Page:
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Dubliners is a collection of fifteen short stories in each of which the failure of an inhabitant of Dublin is examined in biographical and psychological detail.
His intention was to write a chapter of the moral history of his country and chose Dublin for the scene because the city seemed to him the centre of Paralysis.
The paralysis is the paralysis of will, courage and self-knowledge; the sense of paralysis runs through all the fifteen stories and it is present in childhood, adolescence, maturity and public life.
It is intended as the impossibility to hope in life and, in The Dead, is represented by the story of Patrick Morkan’s horse: it, which is unable to change its habit of going round and round a treadmill, repeats its circular journey around the statue of king William III; it becomes the metaphor of the paralysis of Dublin life revolving around its British rulers.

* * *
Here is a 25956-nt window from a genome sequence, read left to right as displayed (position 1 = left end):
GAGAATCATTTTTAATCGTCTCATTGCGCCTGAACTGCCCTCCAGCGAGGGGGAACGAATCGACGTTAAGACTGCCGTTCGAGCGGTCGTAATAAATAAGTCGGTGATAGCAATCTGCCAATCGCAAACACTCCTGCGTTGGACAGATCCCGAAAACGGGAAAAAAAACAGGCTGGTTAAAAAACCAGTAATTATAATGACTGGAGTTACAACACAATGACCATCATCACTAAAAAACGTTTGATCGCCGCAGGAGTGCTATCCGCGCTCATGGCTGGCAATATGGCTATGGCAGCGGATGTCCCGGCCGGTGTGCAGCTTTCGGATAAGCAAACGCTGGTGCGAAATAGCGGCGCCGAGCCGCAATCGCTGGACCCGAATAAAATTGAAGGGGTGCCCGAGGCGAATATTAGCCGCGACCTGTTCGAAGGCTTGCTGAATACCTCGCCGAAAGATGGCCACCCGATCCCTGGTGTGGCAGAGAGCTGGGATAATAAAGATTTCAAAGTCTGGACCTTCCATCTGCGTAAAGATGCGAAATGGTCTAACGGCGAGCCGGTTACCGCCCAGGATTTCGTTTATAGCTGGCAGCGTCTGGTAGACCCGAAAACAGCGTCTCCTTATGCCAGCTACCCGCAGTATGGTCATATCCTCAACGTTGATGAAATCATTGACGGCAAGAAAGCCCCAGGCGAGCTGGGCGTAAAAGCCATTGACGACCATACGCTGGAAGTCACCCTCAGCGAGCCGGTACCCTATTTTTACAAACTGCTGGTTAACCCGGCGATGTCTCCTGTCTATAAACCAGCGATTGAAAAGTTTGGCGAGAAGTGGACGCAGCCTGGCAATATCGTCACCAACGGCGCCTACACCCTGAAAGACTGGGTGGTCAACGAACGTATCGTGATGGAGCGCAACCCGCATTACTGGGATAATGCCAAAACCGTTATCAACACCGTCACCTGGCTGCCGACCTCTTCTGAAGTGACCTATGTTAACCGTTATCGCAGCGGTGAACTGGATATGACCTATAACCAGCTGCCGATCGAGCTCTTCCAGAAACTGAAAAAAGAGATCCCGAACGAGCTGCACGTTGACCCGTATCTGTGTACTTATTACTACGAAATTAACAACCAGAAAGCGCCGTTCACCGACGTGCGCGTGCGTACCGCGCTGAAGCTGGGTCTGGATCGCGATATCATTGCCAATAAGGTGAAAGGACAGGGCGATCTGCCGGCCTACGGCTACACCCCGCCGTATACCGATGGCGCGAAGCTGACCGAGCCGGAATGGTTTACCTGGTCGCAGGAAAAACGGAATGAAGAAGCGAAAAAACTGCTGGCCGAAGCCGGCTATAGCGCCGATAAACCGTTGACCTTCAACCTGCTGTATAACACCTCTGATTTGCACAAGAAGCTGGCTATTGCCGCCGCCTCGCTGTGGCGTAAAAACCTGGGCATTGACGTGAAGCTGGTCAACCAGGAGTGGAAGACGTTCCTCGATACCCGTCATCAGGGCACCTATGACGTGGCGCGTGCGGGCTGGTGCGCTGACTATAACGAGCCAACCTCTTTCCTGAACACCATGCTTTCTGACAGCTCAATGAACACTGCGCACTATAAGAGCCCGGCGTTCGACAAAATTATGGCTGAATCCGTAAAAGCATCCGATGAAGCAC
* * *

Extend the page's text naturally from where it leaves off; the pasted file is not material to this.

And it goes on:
Another important theme in Dubliners is escape, the opposite of paralysis originates from an impulse activated by the sense of enclosure that many character express.

The style of Dubliners is complex. Apparently it is realistic to the recreation of characters, places, streets, pubs and idioms of contemporary Dublin; on the other hand, Joyce makes use symbolic effect which gives the common object. Joyce coined the term epiphany (manifestation, showing), to indicate that moment when a simple object or fact flashes out with meaning and makes a person realizes his condition.

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